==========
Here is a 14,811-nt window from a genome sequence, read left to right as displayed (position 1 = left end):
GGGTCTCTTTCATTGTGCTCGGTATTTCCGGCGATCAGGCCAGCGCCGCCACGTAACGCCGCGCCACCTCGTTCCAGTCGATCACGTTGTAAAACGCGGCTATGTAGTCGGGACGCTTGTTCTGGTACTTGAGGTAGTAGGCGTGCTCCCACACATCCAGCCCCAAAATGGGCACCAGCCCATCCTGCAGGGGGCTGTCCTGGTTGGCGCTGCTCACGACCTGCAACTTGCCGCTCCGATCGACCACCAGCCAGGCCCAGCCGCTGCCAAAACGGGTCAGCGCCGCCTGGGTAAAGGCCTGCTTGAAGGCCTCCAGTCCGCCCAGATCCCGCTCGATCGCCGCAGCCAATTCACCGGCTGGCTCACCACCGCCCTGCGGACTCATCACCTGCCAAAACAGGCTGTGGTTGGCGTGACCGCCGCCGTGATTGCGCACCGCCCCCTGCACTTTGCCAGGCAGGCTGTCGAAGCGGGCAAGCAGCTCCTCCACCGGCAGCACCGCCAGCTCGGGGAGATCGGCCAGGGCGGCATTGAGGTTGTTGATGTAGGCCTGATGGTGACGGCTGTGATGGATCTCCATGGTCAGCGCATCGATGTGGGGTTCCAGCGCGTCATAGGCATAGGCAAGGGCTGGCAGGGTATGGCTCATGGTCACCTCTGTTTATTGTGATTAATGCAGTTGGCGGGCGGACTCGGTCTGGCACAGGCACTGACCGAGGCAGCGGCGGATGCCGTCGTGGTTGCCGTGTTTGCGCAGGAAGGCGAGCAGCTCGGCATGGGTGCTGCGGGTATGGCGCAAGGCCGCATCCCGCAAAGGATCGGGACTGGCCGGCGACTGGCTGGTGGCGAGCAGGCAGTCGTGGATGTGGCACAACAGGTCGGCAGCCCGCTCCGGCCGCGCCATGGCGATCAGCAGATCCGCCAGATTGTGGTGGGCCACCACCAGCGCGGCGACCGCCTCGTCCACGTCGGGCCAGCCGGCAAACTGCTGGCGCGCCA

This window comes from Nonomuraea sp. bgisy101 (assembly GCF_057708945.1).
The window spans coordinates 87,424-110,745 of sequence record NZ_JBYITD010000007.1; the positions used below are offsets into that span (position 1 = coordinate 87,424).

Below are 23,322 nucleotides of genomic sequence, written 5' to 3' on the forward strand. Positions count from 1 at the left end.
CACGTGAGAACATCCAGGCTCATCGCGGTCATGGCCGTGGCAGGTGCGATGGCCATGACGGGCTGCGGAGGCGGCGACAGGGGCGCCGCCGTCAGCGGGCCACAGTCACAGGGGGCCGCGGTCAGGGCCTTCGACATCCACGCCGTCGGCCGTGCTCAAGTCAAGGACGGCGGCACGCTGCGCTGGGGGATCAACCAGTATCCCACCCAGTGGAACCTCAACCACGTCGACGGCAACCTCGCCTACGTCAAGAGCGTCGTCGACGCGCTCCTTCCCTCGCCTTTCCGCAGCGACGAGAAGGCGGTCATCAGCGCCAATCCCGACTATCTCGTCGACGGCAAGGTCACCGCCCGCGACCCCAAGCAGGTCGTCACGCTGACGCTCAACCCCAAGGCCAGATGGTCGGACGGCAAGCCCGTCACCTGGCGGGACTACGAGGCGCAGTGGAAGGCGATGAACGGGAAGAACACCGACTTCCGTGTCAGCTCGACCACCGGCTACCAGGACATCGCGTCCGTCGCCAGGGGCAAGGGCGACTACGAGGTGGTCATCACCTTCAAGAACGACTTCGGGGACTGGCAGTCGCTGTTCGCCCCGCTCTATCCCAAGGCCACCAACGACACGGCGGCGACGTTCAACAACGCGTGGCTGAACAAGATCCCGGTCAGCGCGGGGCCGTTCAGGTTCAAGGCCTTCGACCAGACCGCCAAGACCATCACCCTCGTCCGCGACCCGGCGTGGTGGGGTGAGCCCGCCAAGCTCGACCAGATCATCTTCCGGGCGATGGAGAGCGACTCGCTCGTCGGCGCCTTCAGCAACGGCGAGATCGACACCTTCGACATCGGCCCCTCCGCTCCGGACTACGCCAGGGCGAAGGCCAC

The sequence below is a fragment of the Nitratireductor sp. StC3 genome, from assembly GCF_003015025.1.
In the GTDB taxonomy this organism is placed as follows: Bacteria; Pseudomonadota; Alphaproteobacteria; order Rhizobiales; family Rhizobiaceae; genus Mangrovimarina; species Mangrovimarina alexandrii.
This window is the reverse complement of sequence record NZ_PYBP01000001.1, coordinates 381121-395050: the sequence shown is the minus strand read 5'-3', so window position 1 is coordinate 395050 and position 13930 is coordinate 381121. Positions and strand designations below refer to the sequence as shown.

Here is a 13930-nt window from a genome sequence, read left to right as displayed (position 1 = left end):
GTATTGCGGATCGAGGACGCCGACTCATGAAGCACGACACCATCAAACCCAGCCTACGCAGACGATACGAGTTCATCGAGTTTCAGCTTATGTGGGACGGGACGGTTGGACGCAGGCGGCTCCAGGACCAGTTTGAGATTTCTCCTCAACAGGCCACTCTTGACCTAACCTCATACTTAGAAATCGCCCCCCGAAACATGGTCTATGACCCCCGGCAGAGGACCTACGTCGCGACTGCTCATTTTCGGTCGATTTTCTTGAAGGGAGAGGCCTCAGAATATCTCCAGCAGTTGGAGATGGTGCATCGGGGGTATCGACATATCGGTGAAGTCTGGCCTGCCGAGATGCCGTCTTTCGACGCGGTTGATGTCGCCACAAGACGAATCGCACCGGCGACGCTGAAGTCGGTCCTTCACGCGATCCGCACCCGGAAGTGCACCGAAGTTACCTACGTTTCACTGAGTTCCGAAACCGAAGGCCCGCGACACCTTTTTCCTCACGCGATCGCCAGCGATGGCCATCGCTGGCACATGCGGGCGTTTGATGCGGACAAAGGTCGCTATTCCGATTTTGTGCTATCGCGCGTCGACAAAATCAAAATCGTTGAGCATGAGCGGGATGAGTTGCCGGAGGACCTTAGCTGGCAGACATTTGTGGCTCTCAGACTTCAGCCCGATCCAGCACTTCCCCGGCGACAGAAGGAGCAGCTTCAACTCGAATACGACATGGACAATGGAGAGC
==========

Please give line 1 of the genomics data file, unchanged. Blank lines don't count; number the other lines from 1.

Here is a 14,811-nt window from a genome sequence, read left to right as displayed (position 1 = left end):